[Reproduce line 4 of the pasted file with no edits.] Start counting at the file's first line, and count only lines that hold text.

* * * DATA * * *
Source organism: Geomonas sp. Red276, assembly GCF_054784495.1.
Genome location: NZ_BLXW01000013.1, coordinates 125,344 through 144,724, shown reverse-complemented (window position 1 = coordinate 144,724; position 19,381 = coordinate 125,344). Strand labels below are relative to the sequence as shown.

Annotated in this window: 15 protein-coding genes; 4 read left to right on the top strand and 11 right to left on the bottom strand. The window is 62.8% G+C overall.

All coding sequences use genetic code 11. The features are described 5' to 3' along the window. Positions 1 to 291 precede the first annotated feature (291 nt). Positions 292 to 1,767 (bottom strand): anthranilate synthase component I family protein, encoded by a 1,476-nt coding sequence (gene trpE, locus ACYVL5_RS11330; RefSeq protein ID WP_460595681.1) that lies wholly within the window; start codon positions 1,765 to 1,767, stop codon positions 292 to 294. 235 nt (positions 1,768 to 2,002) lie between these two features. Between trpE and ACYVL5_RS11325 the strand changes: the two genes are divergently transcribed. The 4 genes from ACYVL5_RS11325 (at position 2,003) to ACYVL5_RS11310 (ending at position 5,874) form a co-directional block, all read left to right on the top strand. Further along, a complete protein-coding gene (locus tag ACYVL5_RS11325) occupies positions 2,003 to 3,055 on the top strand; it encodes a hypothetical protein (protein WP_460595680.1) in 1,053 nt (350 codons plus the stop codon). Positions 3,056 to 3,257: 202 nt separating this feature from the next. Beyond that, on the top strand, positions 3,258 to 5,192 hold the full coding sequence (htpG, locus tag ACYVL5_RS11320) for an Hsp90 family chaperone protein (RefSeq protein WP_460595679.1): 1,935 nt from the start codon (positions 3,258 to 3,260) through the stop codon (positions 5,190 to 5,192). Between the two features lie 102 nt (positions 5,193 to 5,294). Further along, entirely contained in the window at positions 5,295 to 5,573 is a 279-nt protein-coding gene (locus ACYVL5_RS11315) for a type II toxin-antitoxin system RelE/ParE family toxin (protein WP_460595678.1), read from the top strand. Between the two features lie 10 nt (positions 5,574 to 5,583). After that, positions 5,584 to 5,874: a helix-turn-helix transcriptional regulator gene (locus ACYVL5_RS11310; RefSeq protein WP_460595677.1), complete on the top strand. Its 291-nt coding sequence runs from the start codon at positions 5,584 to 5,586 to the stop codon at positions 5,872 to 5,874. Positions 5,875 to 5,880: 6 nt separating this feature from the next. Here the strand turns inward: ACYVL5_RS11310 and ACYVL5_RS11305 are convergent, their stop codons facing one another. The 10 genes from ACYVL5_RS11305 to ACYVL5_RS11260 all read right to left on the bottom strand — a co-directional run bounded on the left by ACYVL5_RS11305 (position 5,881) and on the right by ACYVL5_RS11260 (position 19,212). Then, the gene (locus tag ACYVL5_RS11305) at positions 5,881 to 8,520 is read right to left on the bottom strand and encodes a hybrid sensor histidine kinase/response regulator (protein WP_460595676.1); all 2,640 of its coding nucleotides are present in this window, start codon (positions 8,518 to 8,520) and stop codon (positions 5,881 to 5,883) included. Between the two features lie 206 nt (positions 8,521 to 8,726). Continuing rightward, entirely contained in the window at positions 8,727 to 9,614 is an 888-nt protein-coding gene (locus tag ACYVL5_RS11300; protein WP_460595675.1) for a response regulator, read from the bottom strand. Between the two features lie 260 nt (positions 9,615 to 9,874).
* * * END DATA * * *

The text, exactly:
All coding sequences use genetic code 11. The features are described 5' to 3' along the window. Positions 1 to 291 precede the first annotated feature (291 nt). Positions 292 to 1,767 (bottom strand): anthranilate synthase component I family protein, encoded by a 1,476-nt coding sequence (gene trpE, locus ACYVL5_RS11330; RefSeq protein ID WP_460595681.1) that lies wholly within the window; start codon positions 1,765 to 1,767, stop codon positions 292 to 294. 235 nt (positions 1,768 to 2,002) lie between these two features. Between trpE and ACYVL5_RS11325 the strand changes: the two genes are divergently transcribed. The 4 genes from ACYVL5_RS11325 (at position 2,003) to ACYVL5_RS11310 (ending at position 5,874) form a co-directional block, all read left to right on the top strand. Further along, a complete protein-coding gene (locus tag ACYVL5_RS11325) occupies positions 2,003 to 3,055 on the top strand; it encodes a hypothetical protein (protein WP_460595680.1) in 1,053 nt (350 codons plus the stop codon). Positions 3,056 to 3,257: 202 nt separating this feature from the next. Beyond that, on the top strand, positions 3,258 to 5,192 hold the full coding sequence (htpG, locus tag ACYVL5_RS11320) for an Hsp90 family chaperone protein (RefSeq protein WP_460595679.1): 1,935 nt from the start codon (positions 3,258 to 3,260) through the stop codon (positions 5,190 to 5,192). Between the two features lie 102 nt (positions 5,193 to 5,294). Further along, entirely contained in the window at positions 5,295 to 5,573 is a 279-nt protein-coding gene (locus ACYVL5_RS11315) for a type II toxin-antitoxin system RelE/ParE family toxin (protein WP_460595678.1), read from the top strand. Between the two features lie 10 nt (positions 5,574 to 5,583). After that, positions 5,584 to 5,874: a helix-turn-helix transcriptional regulator gene (locus ACYVL5_RS11310; RefSeq protein WP_460595677.1), complete on the top strand. Its 291-nt coding sequence runs from the start codon at positions 5,584 to 5,586 to the stop codon at positions 5,872 to 5,874. Positions 5,875 to 5,880: 6 nt separating this feature from the next. Here the strand turns inward: ACYVL5_RS11310 and ACYVL5_RS11305 are convergent, their stop codons facing one another. The 10 genes from ACYVL5_RS11305 to ACYVL5_RS11260 all read right to left on the bottom strand — a co-directional run bounded on the left by ACYVL5_RS11305 (position 5,881) and on the right by ACYVL5_RS11260 (position 19,212). Then, the gene (locus tag ACYVL5_RS11305) at positions 5,881 to 8,520 is read right to left on the bottom strand and encodes a hybrid sensor histidine kinase/response regulator (protein WP_460595676.1); all 2,640 of its coding nucleotides are present in this window, start codon (positions 8,518 to 8,520) and stop codon (positions 5,881 to 5,883) included. Between the two features lie 206 nt (positions 8,521 to 8,726). Continuing rightward, entirely contained in the window at positions 8,727 to 9,614 is an 888-nt protein-coding gene (locus tag ACYVL5_RS11300; protein WP_460595675.1) for a response regulator, read from the bottom strand. Between the two features lie 260 nt (positions 9,615 to 9,874).